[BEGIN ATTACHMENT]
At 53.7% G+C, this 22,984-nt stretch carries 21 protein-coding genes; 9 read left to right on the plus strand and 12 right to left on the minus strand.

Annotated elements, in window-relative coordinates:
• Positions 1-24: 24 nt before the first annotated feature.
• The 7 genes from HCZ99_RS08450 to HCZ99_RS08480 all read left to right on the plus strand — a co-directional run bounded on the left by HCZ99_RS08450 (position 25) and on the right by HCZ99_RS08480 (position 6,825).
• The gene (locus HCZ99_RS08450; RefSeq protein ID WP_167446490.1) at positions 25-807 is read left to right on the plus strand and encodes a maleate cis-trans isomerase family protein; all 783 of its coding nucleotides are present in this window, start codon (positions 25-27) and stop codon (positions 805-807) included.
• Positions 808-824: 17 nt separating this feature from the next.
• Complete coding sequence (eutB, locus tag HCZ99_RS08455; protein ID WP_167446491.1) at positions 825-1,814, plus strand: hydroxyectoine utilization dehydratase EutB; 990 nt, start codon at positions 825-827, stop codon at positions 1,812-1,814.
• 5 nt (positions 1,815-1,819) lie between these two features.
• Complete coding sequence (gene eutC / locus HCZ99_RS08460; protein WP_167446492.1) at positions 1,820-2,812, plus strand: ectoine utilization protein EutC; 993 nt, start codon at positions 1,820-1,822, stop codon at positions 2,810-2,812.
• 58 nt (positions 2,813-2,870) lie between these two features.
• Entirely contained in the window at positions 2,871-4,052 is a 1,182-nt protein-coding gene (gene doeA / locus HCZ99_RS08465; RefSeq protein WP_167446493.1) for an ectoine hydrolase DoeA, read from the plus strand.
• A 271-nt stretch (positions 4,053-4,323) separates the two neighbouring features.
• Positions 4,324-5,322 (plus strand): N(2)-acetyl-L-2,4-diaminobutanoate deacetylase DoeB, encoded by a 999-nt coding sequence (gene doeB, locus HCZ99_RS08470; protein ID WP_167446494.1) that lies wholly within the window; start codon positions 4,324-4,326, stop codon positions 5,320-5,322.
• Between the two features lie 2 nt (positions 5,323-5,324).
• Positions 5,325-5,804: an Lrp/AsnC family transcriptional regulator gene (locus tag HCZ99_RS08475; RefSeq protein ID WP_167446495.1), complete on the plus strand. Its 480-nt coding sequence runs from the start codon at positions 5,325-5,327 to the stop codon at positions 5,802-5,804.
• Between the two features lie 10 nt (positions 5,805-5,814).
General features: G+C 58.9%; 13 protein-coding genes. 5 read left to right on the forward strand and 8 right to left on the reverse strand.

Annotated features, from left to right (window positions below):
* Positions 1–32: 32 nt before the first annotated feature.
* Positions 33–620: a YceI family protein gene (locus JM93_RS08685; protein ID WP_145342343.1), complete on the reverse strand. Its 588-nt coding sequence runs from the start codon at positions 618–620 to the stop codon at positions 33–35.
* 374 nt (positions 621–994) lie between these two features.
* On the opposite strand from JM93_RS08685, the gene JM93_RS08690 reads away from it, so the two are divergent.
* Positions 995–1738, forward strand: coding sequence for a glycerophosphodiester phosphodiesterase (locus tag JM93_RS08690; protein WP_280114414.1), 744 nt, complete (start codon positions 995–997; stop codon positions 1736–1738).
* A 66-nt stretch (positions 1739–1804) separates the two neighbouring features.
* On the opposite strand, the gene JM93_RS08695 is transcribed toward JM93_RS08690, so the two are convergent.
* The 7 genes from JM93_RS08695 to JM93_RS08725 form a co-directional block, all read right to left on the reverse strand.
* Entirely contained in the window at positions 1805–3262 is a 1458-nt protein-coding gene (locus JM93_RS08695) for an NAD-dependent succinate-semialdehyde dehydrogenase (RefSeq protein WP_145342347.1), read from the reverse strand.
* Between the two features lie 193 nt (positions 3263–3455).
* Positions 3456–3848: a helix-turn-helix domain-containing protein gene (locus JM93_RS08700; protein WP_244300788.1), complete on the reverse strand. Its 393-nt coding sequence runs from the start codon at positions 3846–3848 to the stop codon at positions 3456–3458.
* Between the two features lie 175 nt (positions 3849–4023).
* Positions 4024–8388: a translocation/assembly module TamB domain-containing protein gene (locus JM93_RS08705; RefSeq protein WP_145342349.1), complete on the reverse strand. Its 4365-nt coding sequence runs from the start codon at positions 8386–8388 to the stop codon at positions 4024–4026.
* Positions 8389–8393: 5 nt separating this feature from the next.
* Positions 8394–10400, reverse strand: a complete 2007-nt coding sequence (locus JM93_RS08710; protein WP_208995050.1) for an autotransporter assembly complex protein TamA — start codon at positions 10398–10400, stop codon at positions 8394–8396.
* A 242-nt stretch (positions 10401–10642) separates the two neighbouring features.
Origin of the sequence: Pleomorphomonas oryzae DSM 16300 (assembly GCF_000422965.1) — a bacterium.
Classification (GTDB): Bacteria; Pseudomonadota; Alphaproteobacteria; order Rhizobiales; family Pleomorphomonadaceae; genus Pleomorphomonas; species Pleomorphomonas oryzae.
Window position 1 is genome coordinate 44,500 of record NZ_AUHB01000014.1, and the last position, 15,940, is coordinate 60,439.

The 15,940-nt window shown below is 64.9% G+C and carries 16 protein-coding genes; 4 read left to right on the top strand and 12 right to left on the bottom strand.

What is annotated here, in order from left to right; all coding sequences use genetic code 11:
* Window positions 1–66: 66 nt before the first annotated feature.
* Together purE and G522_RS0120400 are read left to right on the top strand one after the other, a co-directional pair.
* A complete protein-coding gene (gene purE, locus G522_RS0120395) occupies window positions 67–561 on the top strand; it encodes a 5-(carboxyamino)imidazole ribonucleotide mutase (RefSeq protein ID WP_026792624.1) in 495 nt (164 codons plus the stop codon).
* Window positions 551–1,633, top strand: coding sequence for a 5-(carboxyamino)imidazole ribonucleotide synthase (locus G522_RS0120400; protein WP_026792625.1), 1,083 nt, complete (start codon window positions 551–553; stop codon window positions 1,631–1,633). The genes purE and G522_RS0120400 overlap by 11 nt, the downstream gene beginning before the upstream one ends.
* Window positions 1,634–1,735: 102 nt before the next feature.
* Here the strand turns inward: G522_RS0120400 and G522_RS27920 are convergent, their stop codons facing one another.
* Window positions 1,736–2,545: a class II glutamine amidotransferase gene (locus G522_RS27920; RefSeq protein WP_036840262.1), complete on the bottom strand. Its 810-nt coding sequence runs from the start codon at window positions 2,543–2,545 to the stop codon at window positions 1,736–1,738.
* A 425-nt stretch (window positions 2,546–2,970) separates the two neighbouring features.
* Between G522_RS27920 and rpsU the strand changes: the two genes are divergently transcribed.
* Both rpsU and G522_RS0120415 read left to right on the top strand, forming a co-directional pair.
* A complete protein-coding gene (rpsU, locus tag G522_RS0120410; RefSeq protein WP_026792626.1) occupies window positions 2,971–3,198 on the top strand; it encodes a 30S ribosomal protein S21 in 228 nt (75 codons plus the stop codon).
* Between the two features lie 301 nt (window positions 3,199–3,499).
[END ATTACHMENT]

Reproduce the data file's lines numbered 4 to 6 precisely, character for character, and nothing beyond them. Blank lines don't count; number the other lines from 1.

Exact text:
• The 7 genes from HCZ99_RS08450 to HCZ99_RS08480 all read left to right on the plus strand — a co-directional run bounded on the left by HCZ99_RS08450 (position 25) and on the right by HCZ99_RS08480 (position 6,825).
• The gene (locus HCZ99_RS08450; RefSeq protein ID WP_167446490.1) at positions 25-807 is read left to right on the plus strand and encodes a maleate cis-trans isomerase family protein; all 783 of its coding nucleotides are present in this window, start codon (positions 25-27) and stop codon (positions 805-807) included.
• Positions 808-824: 17 nt separating this feature from the next.